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Taking OFG To The Streets: Parkway Curb Cut & Bio-Swale

October 11 2012 | Ocean Friendly Gardens, HOW,
by Paul Herzog

Turning every landscape into an Ocean Friendly Garden is great, but there's still a large amount of polluted water that can run off streets and into gutters and storm drains. Dan Long, whose Ventura, CA OFG retrofit has been blogged about, was ready to cut the curb between his parkway and the street and install a bio-swale to capture, filter and absorb that runoff (the parkway is the landscaped strip that sits between the street and sidewalk). The timing was perfect: do a Hands-On Workshop as part of Surfrider's West Coast Summit so that chapters could take part and bring back home what they learned.

This idea was new to the City of Ventura.  The city did not have a process for pulling a permit for cutting the curb, nor did they have a standard curb cutting design.  OFG Program partners G3/The Green Gardens Group provided pro bono design services to create a standard design. The City welcomed the idea that, if the design worked well, a property owner could pull a permit at no cost as long as they followed the design and used a licensed contractor to cut the curb.

G3's Managing Member, Pamela Berstler, led the G3 team and volunteers through cutting the the majority of the curb and all the bio-swale excavaction from 10am-2pm, while Sufrider activists were sharing best practices at their Summit. Dan's friend, Jeff Zimmerman (pictured at the top, right), owner of the green buildling company Z Dwellings, brought his concrete cutting and cut the curbs for free - and in exchange for some good PR. (Click here to watch a video coverage of the curb being cut and the curb capturing runoff.) Dan had worked with G3's Kate Riley to mark the curbs ahead of time, and had already called Dig-Alert to mark the location of utility lines.

G3's research of other curb cut and bio-swale designs from around the county revealed that an open cut at a 45 degree angle would work best for water to flow in and keep debris from clogging the entry. Dan (above, left) used a chisel to ensure a smooth drop from the street into the bio-swales debris catch basin. When activists arrived at 2:30pm, Pamela (at right) explained about the standard design, the collaboration between partners and what had gone on earlier in the day.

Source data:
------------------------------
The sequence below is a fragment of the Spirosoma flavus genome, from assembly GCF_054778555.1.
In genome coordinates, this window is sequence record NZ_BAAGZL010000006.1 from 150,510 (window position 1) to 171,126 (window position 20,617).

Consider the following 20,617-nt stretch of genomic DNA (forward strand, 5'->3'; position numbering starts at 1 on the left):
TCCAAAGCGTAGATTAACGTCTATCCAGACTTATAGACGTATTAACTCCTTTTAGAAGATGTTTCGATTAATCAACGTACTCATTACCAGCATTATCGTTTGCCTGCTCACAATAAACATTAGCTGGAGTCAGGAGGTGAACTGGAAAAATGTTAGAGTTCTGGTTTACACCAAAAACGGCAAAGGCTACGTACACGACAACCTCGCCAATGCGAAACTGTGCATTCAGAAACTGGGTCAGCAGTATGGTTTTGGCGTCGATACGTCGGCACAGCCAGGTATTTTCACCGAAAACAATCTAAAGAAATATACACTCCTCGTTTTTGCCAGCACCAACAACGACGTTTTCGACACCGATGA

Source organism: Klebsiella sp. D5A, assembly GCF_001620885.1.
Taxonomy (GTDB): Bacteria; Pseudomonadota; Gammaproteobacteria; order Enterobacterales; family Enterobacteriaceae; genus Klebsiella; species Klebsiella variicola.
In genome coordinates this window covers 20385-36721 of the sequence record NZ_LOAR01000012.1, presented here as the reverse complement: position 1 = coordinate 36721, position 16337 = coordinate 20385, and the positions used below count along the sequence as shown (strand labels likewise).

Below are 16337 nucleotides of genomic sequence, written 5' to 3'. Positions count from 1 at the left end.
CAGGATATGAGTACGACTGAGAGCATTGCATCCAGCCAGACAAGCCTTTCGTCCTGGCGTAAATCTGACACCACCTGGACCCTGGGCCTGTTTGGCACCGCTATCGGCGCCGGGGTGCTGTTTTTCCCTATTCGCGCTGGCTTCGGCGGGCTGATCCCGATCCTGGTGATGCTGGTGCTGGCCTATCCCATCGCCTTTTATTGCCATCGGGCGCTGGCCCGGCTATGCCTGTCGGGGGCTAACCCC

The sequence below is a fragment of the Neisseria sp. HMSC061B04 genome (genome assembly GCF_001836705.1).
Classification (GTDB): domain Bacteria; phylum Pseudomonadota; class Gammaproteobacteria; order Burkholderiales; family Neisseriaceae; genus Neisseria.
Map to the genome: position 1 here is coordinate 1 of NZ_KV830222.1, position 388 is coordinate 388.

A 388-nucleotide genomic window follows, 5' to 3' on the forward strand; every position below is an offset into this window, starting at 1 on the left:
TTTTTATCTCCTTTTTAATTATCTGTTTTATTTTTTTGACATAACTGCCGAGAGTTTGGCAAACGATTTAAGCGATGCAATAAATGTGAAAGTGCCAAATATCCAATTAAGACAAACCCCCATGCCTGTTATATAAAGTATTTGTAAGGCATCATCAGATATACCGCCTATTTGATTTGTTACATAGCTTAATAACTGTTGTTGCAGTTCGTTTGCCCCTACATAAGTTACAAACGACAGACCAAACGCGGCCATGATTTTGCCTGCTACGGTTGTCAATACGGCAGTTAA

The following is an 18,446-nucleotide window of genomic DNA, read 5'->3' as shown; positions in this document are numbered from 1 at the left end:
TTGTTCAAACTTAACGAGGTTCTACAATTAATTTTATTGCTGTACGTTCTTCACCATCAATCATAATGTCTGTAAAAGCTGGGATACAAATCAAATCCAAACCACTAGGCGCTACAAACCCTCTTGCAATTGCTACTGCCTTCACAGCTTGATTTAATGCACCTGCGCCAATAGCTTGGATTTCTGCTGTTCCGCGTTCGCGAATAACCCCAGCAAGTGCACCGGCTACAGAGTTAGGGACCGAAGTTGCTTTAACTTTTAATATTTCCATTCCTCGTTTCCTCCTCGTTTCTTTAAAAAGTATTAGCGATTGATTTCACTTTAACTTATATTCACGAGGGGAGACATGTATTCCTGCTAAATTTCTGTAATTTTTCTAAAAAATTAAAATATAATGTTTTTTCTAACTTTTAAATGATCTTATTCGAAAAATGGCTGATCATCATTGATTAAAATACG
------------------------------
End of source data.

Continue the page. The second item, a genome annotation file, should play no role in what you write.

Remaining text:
The design centered around creating large basins at the curb cut inlets. The debris catch basin can be seen right in front of Pamela (at right): the gravel just after the curb cut slows down the incoming water and lets debris like sediment from soil, car exhaust and pet waste settle out and sink. The basins were connected by a swale that allows water to flow in and flow out. Tom Rau (at left), with G3 and the West LA/Malibu OFG Sub-Committee, works to reinforce the sides of the basin. Ideas for the basins came from fellow NGOs like Watershed Management Group and activists like Brad Landcaster.

Surfrider activists like Rob Nieto (at left, in white tanktop) from Surfrider-San Luis Obispo, CA got to work, installing plants and laying down mulch. They were joined by the City of Ventura's Water Resources Specialist, Jill Sarick (bending down, in white and big hat, and a big thanks to her for get a City van and driving activists to-and-from the Summit and for the great landscape webpage she created).

The next steps include:

  • The City returning to the site to study its performance and take steps to formalize the no-cost permit for a standard design;
  • The Ventura Surfrider Chapter returning to the site to lead Lawn Patrols (neighborhood walks) and garden parties to educate neighbors about going OFG and cutting the curb.

We got some great press coverage. Kit Stolz wrote a good article about the workday for the Ventura County Star, and the Star's photographer took some nice pictures. John Burke, a landscape architect, wrote a cool piece for the Ventura Breeze (and worked all day at the workday!). Big thanks to Dan Long for his patience and persistence!

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